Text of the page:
It's a warm spring evening in Wheat Ridge, CO, and I'm en route to the nearest trauma center with Bob, a middle-aged male. Bob moans but does not wake as I flick the side of his face and yell his name in his ear. He was c-spined by the local fire department after being partially ejected through the side window of his Celica. As I systematically move through my secondary assessment, I recognize that Bob has begun to dangerously hypoventilate, and I admit to myself a fact I'd been avoiding since I arrived on scene: Bob needs to be intubated.
Inserting a 7.5 ET tube in Bob's right nare, I feel a sense of relief as I advance the tube in time with Bob's respirations and see the telltale fog gather inside the plastic. The presence of bilateral lung sounds, absence of epigastric noise and normal-looking capnography waves all further confirm my assessment that the tube is in the correct place. At the emergency department, the respiratory therapist checks the tube placement and announces that the tube is good. I return to my ambulance, relieved and pleased that I performed my skills well.
I was mistaken. Ten minutes after I left Bob's bedside, a nurse returned to the room with his x-ray and startling news. The ET tube did not appear to be in the trachea. The physician, who was busy cauterizing a wound on the patient's scalp, set down his cauterizing tool and rushed to the light screen to examine the x-ray. Moments later, the diagnosis confirmed, my nasal tube was removed and the patient was orally intubated. During the procedure, the hot cauterizing tool, still lying on the bed, rolled under Bob's shoulder, creating a significant burn.
This is what James Reason, in his book Human Error, refers to as an evolving disaster. His theory is that errors don't just happen--they evolve. Systems of checks and balances often discover a single error before it becomes problematic. But while a single error can be significant by itself, our most critical mistakes often occur when one error leads to another in a compounding manner.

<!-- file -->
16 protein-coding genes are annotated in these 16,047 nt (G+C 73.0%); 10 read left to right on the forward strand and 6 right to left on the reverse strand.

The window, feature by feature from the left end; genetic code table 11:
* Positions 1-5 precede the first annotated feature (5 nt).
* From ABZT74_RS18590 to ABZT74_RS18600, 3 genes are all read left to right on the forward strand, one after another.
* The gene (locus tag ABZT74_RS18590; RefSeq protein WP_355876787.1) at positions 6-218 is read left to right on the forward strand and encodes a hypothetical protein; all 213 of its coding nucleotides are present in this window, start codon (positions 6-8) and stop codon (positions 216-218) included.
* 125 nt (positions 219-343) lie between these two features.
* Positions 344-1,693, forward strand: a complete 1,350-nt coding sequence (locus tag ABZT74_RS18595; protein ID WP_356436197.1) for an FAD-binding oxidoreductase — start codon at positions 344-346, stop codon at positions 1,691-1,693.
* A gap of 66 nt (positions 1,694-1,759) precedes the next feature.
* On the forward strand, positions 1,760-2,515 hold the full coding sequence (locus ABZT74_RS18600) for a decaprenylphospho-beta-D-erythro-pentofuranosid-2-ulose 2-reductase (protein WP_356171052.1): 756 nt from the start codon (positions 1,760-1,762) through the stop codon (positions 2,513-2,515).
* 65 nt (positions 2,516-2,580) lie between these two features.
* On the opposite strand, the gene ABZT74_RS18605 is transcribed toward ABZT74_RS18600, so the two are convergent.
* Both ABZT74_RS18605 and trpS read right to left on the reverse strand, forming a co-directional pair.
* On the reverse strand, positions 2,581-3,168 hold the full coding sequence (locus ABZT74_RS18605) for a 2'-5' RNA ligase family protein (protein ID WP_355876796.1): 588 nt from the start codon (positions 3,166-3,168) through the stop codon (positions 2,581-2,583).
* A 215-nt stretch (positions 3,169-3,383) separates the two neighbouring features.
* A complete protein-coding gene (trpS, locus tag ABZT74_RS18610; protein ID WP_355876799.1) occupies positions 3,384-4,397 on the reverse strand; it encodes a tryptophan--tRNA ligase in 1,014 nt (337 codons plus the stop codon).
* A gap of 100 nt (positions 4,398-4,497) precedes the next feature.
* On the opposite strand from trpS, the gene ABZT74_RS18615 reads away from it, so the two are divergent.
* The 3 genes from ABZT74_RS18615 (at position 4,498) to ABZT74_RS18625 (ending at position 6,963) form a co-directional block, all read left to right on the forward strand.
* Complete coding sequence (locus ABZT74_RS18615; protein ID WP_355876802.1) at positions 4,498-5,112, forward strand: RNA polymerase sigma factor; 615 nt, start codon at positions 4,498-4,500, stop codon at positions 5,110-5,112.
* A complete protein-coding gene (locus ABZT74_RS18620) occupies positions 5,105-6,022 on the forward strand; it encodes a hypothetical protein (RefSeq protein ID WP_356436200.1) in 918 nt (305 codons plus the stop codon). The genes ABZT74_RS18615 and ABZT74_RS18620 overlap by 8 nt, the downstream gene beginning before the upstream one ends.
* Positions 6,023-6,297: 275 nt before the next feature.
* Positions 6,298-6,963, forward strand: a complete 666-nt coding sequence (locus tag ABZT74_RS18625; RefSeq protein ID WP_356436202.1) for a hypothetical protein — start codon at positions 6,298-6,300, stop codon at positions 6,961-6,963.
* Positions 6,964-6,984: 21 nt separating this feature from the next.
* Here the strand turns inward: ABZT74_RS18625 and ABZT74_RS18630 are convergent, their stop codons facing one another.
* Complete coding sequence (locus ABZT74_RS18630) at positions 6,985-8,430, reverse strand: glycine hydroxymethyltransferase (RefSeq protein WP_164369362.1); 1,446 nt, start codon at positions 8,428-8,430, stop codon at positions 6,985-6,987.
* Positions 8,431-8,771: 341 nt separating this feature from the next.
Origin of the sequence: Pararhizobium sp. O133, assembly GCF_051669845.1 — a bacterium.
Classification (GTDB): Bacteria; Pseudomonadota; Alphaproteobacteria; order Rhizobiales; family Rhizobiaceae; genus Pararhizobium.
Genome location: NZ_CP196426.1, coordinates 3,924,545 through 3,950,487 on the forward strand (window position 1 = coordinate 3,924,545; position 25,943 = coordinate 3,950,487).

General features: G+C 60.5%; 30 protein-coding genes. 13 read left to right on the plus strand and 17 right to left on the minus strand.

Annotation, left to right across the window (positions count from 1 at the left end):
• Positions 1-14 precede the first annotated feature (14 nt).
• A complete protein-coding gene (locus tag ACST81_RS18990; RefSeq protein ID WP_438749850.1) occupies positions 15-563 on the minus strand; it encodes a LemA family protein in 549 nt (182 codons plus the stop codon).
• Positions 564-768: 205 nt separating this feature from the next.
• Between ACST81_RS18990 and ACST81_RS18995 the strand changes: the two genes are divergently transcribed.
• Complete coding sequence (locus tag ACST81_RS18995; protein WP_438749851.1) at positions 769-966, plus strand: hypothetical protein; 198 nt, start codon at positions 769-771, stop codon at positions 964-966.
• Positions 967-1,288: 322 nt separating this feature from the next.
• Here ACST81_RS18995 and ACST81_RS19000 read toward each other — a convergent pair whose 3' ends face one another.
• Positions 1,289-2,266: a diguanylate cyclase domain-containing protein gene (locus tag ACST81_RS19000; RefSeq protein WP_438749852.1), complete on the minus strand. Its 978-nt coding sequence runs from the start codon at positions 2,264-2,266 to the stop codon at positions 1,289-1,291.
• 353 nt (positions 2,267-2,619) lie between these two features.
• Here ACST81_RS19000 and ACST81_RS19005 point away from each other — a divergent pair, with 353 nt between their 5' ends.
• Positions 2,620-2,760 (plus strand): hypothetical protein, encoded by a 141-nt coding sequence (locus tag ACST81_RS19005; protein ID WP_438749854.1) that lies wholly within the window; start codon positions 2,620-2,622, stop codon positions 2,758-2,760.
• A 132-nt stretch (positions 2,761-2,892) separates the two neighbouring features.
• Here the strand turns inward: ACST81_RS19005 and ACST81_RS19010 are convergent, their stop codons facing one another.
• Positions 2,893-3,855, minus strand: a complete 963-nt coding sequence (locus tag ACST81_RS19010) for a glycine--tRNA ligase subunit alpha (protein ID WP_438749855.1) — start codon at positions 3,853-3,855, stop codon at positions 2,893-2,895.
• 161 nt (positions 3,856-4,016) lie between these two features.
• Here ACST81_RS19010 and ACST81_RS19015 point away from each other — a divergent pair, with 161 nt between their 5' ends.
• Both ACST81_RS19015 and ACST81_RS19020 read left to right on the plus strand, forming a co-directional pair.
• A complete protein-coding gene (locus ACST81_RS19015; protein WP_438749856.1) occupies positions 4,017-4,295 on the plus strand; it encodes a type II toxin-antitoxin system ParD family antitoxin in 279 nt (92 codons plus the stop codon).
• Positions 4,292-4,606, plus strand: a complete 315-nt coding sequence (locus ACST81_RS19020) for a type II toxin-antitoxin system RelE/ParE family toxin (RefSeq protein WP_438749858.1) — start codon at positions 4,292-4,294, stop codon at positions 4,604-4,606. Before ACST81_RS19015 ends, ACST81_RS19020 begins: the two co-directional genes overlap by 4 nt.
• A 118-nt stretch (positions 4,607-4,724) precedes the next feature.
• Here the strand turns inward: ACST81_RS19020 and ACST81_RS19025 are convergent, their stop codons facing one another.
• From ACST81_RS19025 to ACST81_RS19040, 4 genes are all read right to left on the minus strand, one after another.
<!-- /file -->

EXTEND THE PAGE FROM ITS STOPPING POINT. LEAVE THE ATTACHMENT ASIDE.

When I heard about the episode with Bob, I returned to the ED in disbelief. My initial reaction was to defend myself. The capnography wave, the breath sounds--how could the tube possibly have been bad? Could it have been dislodged after I left? My ego wanted to defend my care. I wanted to immediately turf the error onto someone else. Sure, mistakes like these happen, but that's little consolation when the mistake is yours.
The physician and I reviewed the x-ray together, and he patiently pointed out the obvious radiopaque line that showed the tip of the ET tube sitting at the tracheal opening, the inflated balloon precariously sealing the opening.
"Didn't the tube seem awkwardly shallow for a nasal tube?" he asked.
"Well…yes," I hesitantly agreed. I was used to seeing the tube much deeper after a nasal intubation.
"Did you orally observe the tube after intubation?" he continued.
Again, I admitted that due to the patient's active gag reflex at the time of intubation, I hadn't gone back and attempted to orally visualize the tube, a technique that probably would have been possible as Bob's level of responsiveness waned.
As the conversation continued, I recognized that I had made an error. The intubation would need to be recorded as a hyperpharyngeal tube placement. The tube was indeed ventilating Bob, but its location placed him in danger of losing the airway with the slightest movement of his head. In retrospect, the spinal immobilization was probably the only factor that had allowed the tube to remain in place for as long as it had.
Even worse, my error had begun a cascade of events that led the patient to suffer an additional injury. While Bob's burn was not causally related to the misplaced tube, it was the precarious airway that set off the unfortunate chain of events. The sting of the failed intubation seemed intensified because of the role it played in this secondary injury.
The doctor would now need to have an embarrassing conversation with the family, and although the burn would be a small footnote in the overall course of care, it stung nonetheless. Sure, I made mistakes as a new paramedic, but wasn't there supposed to be a point where these things didn't happen anymore? What would my medical director say? Where had my judgment failed? What should happen next?